The 2015 IWCA Conference consists primarily of 75-minute Concurrent Sessions offered Thursday morning through late Saturday afternoon. Concurrent Sessions may consist of full panel presentations (3 or more presenters); individual presentations (1-2 presenters, 15 minutes) grouped together by topic; roundtable discussions led by two or more facilitators; poster presentations; workshops led by two or more facilitators; Ignite presentations; and Special Interest Groups. Featured presentations will be organized by the Program Chair. Poster sessions will take place on Thursday and Friday afternoons. Special Interest Groups (SIGs) will be offered during 60-minute meeting times on Thursday and Friday evenings.

  • Concurrent Sessions: Individual presentation or conference paper. You will be placed on the program with other presenters with similar interests.
  • Panel Presentations: 3 to 4 presentations of 15-20 minutes each on a particular theme or question.
  • Individual Presentations: 15-20 minute papers that will be combined into a panel by the program chairs.
  • Roundtable Discussions: 15 minutes of introductory comments/question framing by the presenters and then a discussion among attendees.
  • Poster Presentations: A research-fair style presentation of research in which the presenter(s) create a visual argument and informally discuss their research with attendees.
  • Workshop Sessions: 75-minute interactive sessions that encourage participant involvement. Consider including manipulatives, games, etc. to encourage interaction.
  • Ignite Sessions: 5 minute presentations that include 20 presentation slides (PPT or Keynote), each lasting 15 seconds.
  • Special Interest Groups: Special Interest Groups (SIGs) would meet for one hour during the conference. SIGs are typically informal conversations with colleagues and peers. Proposals should include a brief description and overview of how participants will be involved.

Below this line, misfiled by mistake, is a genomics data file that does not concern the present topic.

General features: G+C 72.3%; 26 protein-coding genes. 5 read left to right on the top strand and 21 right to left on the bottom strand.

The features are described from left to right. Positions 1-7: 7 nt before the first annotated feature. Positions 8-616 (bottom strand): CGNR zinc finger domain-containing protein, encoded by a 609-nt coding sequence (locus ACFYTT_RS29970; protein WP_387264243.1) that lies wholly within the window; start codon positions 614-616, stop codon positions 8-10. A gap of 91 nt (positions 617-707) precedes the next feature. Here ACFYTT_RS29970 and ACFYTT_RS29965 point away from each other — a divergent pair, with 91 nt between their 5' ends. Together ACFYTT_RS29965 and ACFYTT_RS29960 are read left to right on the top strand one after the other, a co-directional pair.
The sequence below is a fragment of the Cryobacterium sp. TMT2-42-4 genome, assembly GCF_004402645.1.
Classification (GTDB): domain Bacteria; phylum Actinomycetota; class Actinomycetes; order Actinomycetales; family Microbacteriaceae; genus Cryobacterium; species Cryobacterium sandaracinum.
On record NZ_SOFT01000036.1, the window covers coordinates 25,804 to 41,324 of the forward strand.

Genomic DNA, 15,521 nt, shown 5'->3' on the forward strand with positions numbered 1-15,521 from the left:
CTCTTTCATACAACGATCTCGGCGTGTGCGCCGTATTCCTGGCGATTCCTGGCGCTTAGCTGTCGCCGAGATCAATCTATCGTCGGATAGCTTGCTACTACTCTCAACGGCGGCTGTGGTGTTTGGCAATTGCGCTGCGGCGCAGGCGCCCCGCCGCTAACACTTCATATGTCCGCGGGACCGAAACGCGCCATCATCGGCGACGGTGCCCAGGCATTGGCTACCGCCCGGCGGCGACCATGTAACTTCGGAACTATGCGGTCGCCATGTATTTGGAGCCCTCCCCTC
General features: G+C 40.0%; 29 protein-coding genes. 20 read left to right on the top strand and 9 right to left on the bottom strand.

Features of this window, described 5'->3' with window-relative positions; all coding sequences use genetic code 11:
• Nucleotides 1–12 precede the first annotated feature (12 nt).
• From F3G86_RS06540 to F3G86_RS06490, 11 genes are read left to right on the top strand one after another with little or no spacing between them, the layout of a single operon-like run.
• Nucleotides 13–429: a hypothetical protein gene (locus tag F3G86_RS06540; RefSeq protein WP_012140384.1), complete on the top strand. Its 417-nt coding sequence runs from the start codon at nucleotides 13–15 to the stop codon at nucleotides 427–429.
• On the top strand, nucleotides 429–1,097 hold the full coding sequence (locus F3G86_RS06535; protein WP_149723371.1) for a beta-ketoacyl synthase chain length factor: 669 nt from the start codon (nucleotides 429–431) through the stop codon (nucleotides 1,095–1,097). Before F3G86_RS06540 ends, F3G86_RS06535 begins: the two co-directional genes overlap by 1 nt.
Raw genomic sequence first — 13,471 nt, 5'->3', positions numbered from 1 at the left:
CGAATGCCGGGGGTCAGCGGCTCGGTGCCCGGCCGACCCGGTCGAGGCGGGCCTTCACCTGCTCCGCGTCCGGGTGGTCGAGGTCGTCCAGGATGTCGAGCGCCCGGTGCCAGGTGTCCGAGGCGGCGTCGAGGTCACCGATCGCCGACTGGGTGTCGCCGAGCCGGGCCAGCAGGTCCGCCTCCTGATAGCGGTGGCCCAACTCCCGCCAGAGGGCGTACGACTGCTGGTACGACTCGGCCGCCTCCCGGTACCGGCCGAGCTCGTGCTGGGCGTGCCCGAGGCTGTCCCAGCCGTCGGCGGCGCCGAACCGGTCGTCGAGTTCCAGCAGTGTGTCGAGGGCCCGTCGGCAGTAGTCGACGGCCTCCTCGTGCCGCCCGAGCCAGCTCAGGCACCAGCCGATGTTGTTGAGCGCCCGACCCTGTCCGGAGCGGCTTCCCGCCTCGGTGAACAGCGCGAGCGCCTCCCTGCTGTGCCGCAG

Proposal Guidelines

  1. Follow the proposal guidelines.
  2. Be specific and clear about the focus and purpose of your proposal. No supplemental material will be accepted.
  3. Session descriptions should be no more than 300 words. Abstracts should be 70-100 words.
  4. Submit proposals by the deadline: April 1, 2015.
  5. Program invitations will be sent to presenters by May 15, 2015.
  6. All presenters must accept invitations, register, and pay registration fee by August 8, 2015, in order to appear in the conference program.
  7. All presenters and contact information must be accurate and up to date by August 8, 2015.

Please contact Russell Carpenter, Program Chair, at russell.carpenter@eku.edu or 859-622-7403 with any questions regarding the conference proposal submission process.

  • More complex and layered ways that writing centers get their work done
  • Ways writing centers respond to the increasingly complex definitions of writing
  • How writing centers foster research, development, and innovation
  • Ways writing centers move institutions forward and build momentum for campus-wide initiatives
  • Ways writing centers reach beyond institutional walls through literacy and partnership activities

#IWCWeek, Day 7: Love Your Center!

"Red Love" by Thomas Hawk